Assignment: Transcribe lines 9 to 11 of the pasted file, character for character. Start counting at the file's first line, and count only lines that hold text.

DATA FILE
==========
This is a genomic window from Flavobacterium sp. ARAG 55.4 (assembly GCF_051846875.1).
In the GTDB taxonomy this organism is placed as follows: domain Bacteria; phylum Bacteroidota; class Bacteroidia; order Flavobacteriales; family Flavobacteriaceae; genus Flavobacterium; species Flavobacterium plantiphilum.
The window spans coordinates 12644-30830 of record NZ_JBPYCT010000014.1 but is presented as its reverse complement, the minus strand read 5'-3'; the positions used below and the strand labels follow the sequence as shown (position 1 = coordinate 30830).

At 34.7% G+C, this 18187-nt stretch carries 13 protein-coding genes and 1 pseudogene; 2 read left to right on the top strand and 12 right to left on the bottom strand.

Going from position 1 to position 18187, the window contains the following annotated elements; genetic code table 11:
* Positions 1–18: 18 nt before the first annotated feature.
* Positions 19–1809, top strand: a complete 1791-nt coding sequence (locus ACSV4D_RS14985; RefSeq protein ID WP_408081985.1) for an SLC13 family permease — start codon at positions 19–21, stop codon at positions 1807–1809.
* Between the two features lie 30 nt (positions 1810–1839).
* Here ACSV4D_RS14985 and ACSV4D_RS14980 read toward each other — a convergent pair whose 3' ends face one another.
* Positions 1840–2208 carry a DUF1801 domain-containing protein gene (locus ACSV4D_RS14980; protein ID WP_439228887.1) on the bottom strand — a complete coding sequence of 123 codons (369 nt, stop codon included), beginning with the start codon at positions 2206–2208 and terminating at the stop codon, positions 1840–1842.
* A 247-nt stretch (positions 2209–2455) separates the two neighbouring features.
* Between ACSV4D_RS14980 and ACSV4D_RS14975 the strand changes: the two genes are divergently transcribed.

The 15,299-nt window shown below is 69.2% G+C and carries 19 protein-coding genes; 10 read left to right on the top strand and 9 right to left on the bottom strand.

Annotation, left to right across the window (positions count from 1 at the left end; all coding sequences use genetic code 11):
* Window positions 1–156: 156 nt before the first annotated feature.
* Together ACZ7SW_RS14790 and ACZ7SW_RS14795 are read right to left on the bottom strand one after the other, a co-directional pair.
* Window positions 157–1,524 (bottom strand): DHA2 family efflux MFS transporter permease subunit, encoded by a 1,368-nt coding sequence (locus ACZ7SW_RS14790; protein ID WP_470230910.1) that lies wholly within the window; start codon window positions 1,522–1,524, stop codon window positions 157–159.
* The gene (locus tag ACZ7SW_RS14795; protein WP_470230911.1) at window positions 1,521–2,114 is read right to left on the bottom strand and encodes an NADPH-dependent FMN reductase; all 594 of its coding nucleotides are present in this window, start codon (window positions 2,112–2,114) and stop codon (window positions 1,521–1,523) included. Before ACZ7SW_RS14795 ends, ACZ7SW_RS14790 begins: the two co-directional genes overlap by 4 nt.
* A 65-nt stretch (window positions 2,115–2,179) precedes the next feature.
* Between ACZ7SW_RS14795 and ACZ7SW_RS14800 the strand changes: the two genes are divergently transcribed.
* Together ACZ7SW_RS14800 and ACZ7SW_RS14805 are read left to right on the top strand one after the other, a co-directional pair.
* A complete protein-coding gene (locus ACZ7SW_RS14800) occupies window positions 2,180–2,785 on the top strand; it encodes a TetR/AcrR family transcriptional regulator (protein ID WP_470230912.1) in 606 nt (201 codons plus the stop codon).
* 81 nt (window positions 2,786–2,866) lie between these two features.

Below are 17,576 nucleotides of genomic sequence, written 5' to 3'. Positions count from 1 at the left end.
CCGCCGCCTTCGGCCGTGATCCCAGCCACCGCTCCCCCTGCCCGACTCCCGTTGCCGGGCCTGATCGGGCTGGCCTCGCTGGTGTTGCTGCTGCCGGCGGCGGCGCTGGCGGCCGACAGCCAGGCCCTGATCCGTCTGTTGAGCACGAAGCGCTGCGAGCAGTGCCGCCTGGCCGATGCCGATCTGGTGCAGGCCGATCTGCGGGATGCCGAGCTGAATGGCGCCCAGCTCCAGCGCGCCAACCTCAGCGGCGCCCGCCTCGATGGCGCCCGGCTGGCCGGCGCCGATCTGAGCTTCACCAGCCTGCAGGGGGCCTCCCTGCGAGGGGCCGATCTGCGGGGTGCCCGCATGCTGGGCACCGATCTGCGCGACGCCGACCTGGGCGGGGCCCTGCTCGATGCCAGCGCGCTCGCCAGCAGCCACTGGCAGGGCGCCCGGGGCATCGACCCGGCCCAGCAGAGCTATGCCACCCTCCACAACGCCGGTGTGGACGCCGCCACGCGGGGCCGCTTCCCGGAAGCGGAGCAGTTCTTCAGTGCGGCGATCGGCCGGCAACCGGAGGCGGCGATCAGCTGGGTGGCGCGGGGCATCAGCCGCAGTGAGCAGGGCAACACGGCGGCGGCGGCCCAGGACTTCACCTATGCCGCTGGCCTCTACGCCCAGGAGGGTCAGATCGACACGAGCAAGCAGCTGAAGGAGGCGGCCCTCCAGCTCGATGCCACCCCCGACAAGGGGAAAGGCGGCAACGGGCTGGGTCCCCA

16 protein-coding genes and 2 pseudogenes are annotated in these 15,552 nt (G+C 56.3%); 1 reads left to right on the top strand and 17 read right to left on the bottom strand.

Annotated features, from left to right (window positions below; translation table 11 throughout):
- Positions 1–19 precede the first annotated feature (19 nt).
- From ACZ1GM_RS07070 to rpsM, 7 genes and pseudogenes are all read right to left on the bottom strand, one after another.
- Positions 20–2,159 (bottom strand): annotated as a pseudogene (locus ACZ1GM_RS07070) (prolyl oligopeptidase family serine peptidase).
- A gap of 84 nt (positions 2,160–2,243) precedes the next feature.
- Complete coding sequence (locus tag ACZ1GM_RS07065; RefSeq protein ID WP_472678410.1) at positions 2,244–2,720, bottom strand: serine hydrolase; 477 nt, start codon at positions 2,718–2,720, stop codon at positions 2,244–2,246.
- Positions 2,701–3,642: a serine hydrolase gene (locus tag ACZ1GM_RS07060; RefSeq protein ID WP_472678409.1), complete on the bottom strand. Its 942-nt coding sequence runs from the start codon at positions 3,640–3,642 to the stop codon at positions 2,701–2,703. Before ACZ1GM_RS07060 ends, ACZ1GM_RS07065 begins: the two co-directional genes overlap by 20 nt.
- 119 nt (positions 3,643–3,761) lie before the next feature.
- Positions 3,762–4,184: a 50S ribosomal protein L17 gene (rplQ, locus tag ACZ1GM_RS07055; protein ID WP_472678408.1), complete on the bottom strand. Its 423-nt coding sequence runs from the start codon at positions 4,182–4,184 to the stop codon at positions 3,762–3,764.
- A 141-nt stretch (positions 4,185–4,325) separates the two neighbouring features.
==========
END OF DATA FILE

* Here ACSV4D_RS14985 and ACSV4D_RS14980 read toward each other — a convergent pair whose 3' ends face one another.
* Positions 1840–2208 carry a DUF1801 domain-containing protein gene (locus ACSV4D_RS14980; protein ID WP_439228887.1) on the bottom strand — a complete coding sequence of 123 codons (369 nt, stop codon included), beginning with the start codon at positions 2206–2208 and terminating at the stop codon, positions 1840–1842.
* A 247-nt stretch (positions 2209–2455) separates the two neighbouring features.